TRIBECA, Manhattan (WABC) -- A former foster child opened an art gallery thanks to help he received through Foster Pride when he was younger. He's now paying it forward to others.
"So the water goes up and cycles back down," said Onyedika Chuke, artist, and owner of the Storage Art Gallery.
Chuke showed off a fountain made by his student. He is an art and business professor at Columbia University and owns a gallery in TriBeCa.
It's been a long journey for someone who was once a child going through the foster care system.
"So age 11, housing projects, you get like bangs on the door. The cops come in. It's the four of us, they just come in, put you in a paddy wagon," Chuke said.
He was separated in Far Rockaway, Queens, from his sisters, shifting from foster homes in Bedford-Stuyvesant, Brooklyn to the Bronx.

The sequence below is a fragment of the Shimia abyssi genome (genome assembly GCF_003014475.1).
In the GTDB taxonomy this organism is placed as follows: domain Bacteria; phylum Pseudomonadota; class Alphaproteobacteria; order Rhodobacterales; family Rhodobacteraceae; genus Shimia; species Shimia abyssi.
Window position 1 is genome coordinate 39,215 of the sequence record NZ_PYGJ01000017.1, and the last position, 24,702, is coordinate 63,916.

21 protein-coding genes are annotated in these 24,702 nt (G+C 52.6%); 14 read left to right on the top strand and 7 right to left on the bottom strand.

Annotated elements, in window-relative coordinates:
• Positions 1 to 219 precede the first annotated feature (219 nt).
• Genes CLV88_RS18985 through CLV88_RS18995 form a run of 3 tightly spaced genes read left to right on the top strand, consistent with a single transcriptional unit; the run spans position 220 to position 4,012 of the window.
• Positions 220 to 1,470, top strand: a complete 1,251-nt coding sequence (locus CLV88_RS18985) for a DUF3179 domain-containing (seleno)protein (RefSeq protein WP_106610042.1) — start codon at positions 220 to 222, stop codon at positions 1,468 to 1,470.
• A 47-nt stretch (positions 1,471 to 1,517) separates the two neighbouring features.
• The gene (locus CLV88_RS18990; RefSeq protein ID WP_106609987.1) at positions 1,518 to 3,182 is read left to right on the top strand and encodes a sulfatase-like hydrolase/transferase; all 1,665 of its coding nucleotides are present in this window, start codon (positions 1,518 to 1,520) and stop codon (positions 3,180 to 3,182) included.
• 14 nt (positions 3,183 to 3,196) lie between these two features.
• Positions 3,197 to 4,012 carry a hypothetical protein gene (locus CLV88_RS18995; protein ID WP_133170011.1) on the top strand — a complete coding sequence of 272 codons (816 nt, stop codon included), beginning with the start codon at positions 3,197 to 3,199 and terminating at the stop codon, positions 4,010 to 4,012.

"Somewhere through that, I started making more art. It sort of became a way of seeing myself through," Chuke said.
He found Foster Pride at age 17.
The non-profit gives current and past foster kids a chance to express themselves and earn a living through art.
The group helped him graduate from Cooper Union College.
While homeless, the school gave him $5,000 to open his first of three art galleries.
"So I took that, went to the Bronx to this warehouse, renovated the warehouse," Chuke said.
His journey and triumph still touch him today.
"Do you feel artwork saved you," Eyewitness News asked.
"Yeah, in many ways," Chuke said. "I think so."
Lynn Schnurnberger is the founder and executive director of Foster Pride.
"To see someone like Onyedika achieve what he achieved now is why you do it," Schnurnberger said.
Chuke's reach goes beyond the walls inside his gallery. His work inspires other members of Foster Pride.
"They helped me with preparing with the college process and SATs," Radiya Aheto, Foster Pride.
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